Interest rates cut to 0.25%: What does it mean for businesses?
The Bank of England's decision will encourage more borrowing and less saving. Entrepreneurs share their views on whether they think it's good news
At 12pm today, the Bank of England confirmed the news that had been widely anticipated – interest rates have been cut.
Following a unanimous vote by the Monetary Policy Committee, interest rates will now be set at a record low of 0.25% and the Bank of England has also pledged a “package of measures designed to provide additional monetary stimulus”.
These measures include a £435bn asset purchase programme, a new £100bn programme designed to help banks pass on the base rate cut, and £10bn in electronic cash to be created to buy corporate bonds from firms.
Effectively the new interest rate, down from 0.5%, will see people encouraged to borrow more and save less but is this good or bad news for UK small businesses?
Here are some opinions from entrepreneurs and small business owners…
Easier to access finance
Howard Graham, CEO of Made Simple Group:
“This is welcome news for small businesses and start-ups, who will benefit from cheaper borrowing – vital when you consider that sourcing finance is one of the first hurdles when setting up a new company. Small enterprises, especially those employing just nine people or less, are cornerstones of our economy […] yet barriers like funding can act as a deterrent for those just starting out.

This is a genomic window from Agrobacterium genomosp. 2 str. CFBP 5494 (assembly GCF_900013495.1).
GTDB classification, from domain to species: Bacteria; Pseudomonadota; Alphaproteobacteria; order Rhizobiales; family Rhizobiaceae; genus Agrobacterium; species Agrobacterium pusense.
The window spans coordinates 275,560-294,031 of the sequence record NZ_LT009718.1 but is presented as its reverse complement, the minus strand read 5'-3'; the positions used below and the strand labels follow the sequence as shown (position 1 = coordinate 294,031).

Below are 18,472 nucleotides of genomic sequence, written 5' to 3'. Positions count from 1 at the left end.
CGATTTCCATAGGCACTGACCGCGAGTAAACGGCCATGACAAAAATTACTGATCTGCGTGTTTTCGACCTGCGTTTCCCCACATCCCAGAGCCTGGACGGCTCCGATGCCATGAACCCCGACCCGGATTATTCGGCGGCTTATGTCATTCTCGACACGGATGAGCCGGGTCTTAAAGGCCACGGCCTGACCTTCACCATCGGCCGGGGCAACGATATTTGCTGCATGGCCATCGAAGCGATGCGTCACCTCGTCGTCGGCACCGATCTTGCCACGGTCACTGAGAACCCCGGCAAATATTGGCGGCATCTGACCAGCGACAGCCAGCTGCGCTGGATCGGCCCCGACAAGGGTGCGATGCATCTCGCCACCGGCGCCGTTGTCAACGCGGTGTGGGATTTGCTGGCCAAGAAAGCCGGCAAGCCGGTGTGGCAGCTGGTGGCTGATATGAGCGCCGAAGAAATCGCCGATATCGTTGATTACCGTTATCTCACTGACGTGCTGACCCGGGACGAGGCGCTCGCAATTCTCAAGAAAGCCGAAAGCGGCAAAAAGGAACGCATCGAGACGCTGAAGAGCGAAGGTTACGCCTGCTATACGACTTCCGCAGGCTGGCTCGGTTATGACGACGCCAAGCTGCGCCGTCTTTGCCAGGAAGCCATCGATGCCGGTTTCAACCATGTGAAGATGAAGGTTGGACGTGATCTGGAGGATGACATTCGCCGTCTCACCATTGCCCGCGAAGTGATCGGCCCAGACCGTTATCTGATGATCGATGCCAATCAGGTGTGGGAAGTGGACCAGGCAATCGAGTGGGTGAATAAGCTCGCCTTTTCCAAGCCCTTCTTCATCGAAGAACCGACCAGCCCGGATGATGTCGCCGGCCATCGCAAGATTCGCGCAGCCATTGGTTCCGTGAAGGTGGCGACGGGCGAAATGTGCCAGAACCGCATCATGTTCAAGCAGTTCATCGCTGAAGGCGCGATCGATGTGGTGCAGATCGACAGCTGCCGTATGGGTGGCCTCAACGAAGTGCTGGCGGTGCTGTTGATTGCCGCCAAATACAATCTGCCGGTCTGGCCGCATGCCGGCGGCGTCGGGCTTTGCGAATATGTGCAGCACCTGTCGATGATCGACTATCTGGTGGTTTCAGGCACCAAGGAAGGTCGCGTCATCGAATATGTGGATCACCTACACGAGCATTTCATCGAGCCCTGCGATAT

Building a website for your business idea is easier than you might think. Our online tool ranks the top website builders that offer free trials.
“For these companies, the ability to borrow at a lower rate could make a huge difference to their prospects over the next few months. In turn, this could be a shot in the arm for the economy.”
Warnings of a recession
Angus Den, CEO of ArchOver:
“While this reduction may seem a good idea in some respects, the move to stimulate the market to borrow more and save less sends a strong message of ‘no confidence’. Any small and medium enterprise considering raising money is unlikely to be swayed by a cut of 0.25% when rates are already at historic lows.
“If anything, they will interpret the move as one that creates uncertainty and supports the view that the UK is about to talk itself into recession after the Brexit vote. A more positive message might have been achieved by putting interest rates up.”
Support for banks to charge negative interest rates
James Sherwin Smith, CEO of Growth Street:
“The announced cut to interest rates will bring further misery to UK businesses. With business overdrafts down 50% in four years, many firms have resorted to holding deposits to survive expected dips in cash flow.
“Banks are already preparing to charge negative rates, so businesses may soon find they now have to pay banks to hold their money, which will mean firms suffer even further.”